France may have to delay unwinding COVID-19 lockdown as cases plateau

PARIS (Reuters) - France may have to delay unwinding some COVID lockdown restrictions next week after signs the downward trend in new cases has flattened out after shops were allowed to reopen late last month, two government sources said.

FILE PHOTO: Medical staff members work in the Intensive Care Unit (ICU) where patients suffering from the coronavirus disease (COVID-19) are treated at the Pasteur hospital in Nice, France, November 27, 2020. REUTERS/Eric Gaillard

France was far from hauling the number of daily new infections down to a target 5,000 and the risk of a rebound in the European Union’s second-biggest economy remained high, Jerome Salomon, the health ministry’s top official, said.

The 5,000 threshold was an early condition of President Emmanuel Macron for replacing the lockdown with a nightly curfew, allowing cinemas and museums to reopen and ending the need for people to carry sworn affidavits outside their homes.

Another condition was for the number in intensive care to fall below 3,000. While that threshold may be met, the downward trend in new cases has plateaued at between 10,000 and 12,000.

“That the numbers have levelled off is not good news,” one government source said.

A second government source said that there was a link between shops reopening on Nov. 28 ahead of Black Friday and the stagnant numbers, adding that it was imperative not to allow people to become complacent.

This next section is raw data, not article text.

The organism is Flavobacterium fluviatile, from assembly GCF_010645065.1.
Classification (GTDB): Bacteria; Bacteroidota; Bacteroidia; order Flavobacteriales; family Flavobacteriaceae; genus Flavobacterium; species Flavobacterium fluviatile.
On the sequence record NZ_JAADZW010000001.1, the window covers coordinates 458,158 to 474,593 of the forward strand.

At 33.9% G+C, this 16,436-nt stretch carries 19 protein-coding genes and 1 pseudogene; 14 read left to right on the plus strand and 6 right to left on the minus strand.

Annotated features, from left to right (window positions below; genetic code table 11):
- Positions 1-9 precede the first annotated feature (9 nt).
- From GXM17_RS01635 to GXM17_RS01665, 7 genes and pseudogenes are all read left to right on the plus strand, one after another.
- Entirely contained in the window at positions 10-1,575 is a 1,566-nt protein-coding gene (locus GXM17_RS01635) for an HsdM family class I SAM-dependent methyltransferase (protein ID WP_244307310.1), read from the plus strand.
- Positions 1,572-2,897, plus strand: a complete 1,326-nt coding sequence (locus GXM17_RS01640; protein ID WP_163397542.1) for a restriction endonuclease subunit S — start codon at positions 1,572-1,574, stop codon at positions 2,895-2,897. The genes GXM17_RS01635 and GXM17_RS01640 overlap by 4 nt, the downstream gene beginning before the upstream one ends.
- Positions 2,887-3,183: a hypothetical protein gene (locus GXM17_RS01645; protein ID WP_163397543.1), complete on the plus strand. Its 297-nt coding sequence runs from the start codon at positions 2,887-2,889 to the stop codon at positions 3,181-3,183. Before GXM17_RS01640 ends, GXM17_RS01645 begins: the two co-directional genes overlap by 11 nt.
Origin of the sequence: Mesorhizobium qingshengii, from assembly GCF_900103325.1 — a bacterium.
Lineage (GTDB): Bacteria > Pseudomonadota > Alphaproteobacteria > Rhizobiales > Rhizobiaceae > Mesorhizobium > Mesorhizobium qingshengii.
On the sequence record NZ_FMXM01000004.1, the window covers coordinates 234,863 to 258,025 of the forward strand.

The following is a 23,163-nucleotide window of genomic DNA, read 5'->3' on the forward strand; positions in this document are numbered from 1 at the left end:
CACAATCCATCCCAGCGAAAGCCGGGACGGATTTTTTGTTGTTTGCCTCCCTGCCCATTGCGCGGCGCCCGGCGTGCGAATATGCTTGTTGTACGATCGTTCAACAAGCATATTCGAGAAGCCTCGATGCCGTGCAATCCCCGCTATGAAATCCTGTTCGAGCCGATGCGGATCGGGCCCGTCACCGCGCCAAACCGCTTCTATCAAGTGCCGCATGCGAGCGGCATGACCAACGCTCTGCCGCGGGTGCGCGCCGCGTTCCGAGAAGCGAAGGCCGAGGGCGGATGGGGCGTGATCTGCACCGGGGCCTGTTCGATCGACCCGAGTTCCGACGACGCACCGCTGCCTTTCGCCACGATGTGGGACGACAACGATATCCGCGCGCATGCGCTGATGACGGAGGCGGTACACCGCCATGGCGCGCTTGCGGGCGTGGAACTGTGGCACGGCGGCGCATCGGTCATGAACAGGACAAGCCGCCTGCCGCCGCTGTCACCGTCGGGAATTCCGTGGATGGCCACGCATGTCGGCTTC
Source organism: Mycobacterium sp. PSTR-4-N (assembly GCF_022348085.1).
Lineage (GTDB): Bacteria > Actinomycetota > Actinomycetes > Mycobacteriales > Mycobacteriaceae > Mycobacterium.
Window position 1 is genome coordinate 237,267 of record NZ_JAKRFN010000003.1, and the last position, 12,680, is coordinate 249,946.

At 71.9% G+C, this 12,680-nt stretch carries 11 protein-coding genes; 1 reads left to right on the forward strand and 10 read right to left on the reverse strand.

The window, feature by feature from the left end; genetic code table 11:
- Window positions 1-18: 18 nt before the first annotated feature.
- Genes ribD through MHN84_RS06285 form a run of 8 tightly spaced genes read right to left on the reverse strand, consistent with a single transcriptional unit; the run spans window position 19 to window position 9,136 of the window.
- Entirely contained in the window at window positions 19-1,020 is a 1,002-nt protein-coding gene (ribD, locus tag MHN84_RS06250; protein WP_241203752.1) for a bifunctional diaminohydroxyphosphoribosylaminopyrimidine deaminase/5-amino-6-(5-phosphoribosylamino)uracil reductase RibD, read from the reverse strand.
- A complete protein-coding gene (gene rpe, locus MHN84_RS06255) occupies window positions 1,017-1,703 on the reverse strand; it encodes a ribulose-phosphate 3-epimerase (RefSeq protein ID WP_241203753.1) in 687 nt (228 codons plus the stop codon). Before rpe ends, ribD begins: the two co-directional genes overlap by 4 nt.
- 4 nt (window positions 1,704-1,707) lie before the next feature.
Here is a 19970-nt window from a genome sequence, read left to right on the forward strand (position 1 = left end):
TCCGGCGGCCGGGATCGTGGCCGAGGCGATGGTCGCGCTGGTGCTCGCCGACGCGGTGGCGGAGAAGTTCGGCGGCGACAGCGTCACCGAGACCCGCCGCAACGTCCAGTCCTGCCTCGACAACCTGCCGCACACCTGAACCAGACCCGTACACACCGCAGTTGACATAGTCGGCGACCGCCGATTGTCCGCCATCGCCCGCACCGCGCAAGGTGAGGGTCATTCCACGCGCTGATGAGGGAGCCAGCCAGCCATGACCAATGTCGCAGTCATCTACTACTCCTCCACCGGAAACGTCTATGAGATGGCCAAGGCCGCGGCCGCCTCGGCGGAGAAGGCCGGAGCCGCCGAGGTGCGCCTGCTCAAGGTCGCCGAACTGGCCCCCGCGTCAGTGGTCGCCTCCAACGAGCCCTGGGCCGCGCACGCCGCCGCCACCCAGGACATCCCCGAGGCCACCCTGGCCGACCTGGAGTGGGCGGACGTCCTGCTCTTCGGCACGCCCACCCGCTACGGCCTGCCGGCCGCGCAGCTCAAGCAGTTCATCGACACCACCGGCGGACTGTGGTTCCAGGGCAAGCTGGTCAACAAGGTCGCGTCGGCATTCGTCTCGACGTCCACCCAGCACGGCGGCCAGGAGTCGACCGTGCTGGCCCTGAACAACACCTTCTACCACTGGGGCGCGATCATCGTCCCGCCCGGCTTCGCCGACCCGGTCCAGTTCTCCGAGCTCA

“We will not go as far as we would like on Dec. 15th,” the second official said, adding that the government would consider options such as not reopening theatres and cinemas as planned on Dec. 15 as well as introducing an earlier curfew than the 9 p.m. one initially envisaged.

France may serve as a cautionary tale to other European countries that are either unwinding lockdowns or working out how to ease restrictions ahead of the Christmas holidays.

German Chancellor Angela Merkel told party colleagues on Monday that existing lockdown curbs - with bars and restaurants closed and shops admitting limited numbers, as in France - were too little to bring the virus under control.

Salomon said the next few days would be critical, when asked if it would be premature to further ease lockdown rules next week.

“We are facing a powerful wave,” he told reporters.

Eric Caumes, head of infectious diseases at Paris hospital La Pitié-Salpêtrière, told LCI television that if the French were careless over Christmas and year-end holidays there would be a third wave of the virus in mid-January.

The number of people hospitalised for the disease in France increased for the second day - the first time it has done so in three weeks.

Reporting by Elizabeth Pineau, Michel Rose, and Dominique Vidalon; Writing by Richard Lough; Editing by Ed Osmond and Nick Macfie